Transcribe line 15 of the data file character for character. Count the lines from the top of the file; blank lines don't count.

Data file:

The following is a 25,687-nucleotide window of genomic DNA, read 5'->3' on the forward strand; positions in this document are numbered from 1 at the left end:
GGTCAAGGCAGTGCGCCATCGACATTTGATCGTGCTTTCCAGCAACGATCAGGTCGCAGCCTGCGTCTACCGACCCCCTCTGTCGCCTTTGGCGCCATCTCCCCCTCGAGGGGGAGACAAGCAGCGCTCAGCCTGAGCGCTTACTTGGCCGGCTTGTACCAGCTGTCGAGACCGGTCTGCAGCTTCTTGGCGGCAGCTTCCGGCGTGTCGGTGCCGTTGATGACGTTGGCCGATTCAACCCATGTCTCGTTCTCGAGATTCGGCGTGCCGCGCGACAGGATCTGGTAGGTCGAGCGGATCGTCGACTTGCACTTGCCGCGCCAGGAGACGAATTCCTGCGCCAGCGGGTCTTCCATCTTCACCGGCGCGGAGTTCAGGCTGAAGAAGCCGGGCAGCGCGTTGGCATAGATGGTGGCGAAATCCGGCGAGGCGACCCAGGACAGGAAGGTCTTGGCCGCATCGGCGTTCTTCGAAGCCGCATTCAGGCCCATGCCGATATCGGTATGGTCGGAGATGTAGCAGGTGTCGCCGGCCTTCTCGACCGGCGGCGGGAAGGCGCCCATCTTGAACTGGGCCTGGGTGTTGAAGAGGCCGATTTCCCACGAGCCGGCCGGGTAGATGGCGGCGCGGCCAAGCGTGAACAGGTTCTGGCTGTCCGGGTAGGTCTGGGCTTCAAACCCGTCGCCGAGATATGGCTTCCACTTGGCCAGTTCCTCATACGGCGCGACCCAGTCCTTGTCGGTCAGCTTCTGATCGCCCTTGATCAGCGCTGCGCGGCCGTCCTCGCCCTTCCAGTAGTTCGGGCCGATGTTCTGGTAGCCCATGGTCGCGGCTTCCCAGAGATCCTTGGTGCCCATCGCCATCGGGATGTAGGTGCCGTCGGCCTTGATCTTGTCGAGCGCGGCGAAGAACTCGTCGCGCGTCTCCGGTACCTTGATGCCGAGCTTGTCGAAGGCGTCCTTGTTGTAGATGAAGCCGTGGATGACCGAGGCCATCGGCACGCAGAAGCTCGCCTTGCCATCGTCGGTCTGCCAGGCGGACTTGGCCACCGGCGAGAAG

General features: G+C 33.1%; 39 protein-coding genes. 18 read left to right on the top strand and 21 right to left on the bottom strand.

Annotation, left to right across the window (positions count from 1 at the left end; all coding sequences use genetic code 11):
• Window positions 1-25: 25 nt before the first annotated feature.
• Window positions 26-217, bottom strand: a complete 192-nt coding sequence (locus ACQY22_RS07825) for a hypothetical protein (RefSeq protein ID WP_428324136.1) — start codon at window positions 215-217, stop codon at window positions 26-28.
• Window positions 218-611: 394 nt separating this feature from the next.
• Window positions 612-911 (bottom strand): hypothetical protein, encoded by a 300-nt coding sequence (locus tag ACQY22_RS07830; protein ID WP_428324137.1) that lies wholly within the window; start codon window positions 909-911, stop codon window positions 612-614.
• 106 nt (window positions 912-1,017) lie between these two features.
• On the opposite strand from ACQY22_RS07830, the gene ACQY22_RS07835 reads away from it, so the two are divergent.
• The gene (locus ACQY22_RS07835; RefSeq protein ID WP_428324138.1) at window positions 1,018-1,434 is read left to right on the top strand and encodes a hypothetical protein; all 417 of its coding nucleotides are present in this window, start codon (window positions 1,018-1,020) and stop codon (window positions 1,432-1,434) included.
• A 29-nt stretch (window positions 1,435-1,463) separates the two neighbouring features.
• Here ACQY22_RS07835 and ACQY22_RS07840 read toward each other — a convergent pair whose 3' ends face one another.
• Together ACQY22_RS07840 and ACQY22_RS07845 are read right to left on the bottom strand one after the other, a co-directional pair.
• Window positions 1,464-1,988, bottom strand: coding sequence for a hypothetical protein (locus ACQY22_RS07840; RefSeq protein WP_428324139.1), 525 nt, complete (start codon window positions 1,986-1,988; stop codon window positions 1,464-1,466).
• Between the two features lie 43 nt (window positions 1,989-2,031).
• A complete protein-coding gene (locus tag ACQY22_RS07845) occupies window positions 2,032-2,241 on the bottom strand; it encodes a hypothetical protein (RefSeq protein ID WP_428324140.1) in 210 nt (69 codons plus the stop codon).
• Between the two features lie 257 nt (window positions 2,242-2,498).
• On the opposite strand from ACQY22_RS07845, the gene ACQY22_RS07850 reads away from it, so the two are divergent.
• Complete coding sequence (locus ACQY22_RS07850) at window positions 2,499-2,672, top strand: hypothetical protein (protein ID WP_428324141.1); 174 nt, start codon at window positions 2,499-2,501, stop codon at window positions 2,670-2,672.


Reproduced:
• Window positions 1,464-1,988, bottom strand: coding sequence for a hypothetical protein (locus ACQY22_RS07840; RefSeq protein WP_428324139.1), 525 nt, complete (start codon window positions 1,986-1,988; stop codon window positions 1,464-1,466).